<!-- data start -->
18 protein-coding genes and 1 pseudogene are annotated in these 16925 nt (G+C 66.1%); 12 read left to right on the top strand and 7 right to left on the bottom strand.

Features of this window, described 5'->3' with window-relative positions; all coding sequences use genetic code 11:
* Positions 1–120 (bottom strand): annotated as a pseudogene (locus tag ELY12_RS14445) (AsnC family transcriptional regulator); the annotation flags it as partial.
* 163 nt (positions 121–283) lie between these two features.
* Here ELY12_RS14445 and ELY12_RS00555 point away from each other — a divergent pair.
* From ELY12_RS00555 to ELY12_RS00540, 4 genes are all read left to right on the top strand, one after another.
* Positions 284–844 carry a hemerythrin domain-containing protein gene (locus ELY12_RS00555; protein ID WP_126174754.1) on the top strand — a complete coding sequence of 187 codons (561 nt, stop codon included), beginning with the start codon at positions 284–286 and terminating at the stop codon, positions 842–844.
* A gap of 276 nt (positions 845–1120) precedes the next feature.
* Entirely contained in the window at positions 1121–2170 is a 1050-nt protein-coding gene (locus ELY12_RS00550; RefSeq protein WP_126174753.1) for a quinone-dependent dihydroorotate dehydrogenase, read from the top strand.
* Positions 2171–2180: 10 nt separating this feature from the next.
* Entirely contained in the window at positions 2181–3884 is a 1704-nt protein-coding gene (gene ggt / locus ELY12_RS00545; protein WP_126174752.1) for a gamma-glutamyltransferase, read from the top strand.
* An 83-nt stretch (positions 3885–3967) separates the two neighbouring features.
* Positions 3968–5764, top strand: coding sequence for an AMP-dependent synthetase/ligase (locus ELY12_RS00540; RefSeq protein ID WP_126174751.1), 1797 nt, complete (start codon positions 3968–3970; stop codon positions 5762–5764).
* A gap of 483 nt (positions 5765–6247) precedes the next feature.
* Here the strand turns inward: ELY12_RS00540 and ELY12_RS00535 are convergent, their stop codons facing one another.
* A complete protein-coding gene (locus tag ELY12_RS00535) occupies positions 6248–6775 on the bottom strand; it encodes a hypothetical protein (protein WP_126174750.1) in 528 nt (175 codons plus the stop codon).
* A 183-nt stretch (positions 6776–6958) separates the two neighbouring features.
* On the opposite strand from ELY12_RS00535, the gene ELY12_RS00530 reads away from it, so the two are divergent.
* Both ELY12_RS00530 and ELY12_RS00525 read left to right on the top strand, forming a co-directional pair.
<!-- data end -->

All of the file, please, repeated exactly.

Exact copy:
18 protein-coding genes and 1 pseudogene are annotated in these 16925 nt (G+C 66.1%); 12 read left to right on the top strand and 7 right to left on the bottom strand.

Features of this window, described 5'->3' with window-relative positions; all coding sequences use genetic code 11:
* Positions 1–120 (bottom strand): annotated as a pseudogene (locus tag ELY12_RS14445) (AsnC family transcriptional regulator); the annotation flags it as partial.
* 163 nt (positions 121–283) lie between these two features.
* Here ELY12_RS14445 and ELY12_RS00555 point away from each other — a divergent pair.
* From ELY12_RS00555 to ELY12_RS00540, 4 genes are all read left to right on the top strand, one after another.
* Positions 284–844 carry a hemerythrin domain-containing protein gene (locus ELY12_RS00555; protein ID WP_126174754.1) on the top strand — a complete coding sequence of 187 codons (561 nt, stop codon included), beginning with the start codon at positions 284–286 and terminating at the stop codon, positions 842–844.
* A gap of 276 nt (positions 845–1120) precedes the next feature.
* Entirely contained in the window at positions 1121–2170 is a 1050-nt protein-coding gene (locus ELY12_RS00550; RefSeq protein WP_126174753.1) for a quinone-dependent dihydroorotate dehydrogenase, read from the top strand.
* Positions 2171–2180: 10 nt separating this feature from the next.
* Entirely contained in the window at positions 2181–3884 is a 1704-nt protein-coding gene (gene ggt / locus ELY12_RS00545; protein WP_126174752.1) for a gamma-glutamyltransferase, read from the top strand.
* An 83-nt stretch (positions 3885–3967) separates the two neighbouring features.
* Positions 3968–5764, top strand: coding sequence for an AMP-dependent synthetase/ligase (locus ELY12_RS00540; RefSeq protein ID WP_126174751.1), 1797 nt, complete (start codon positions 3968–3970; stop codon positions 5762–5764).
* A gap of 483 nt (positions 5765–6247) precedes the next feature.
* Here the strand turns inward: ELY12_RS00540 and ELY12_RS00535 are convergent, their stop codons facing one another.
* A complete protein-coding gene (locus tag ELY12_RS00535) occupies positions 6248–6775 on the bottom strand; it encodes a hypothetical protein (protein WP_126174750.1) in 528 nt (175 codons plus the stop codon).
* A 183-nt stretch (positions 6776–6958) separates the two neighbouring features.
* On the opposite strand from ELY12_RS00535, the gene ELY12_RS00530 reads away from it, so the two are divergent.
* Both ELY12_RS00530 and ELY12_RS00525 read left to right on the top strand, forming a co-directional pair.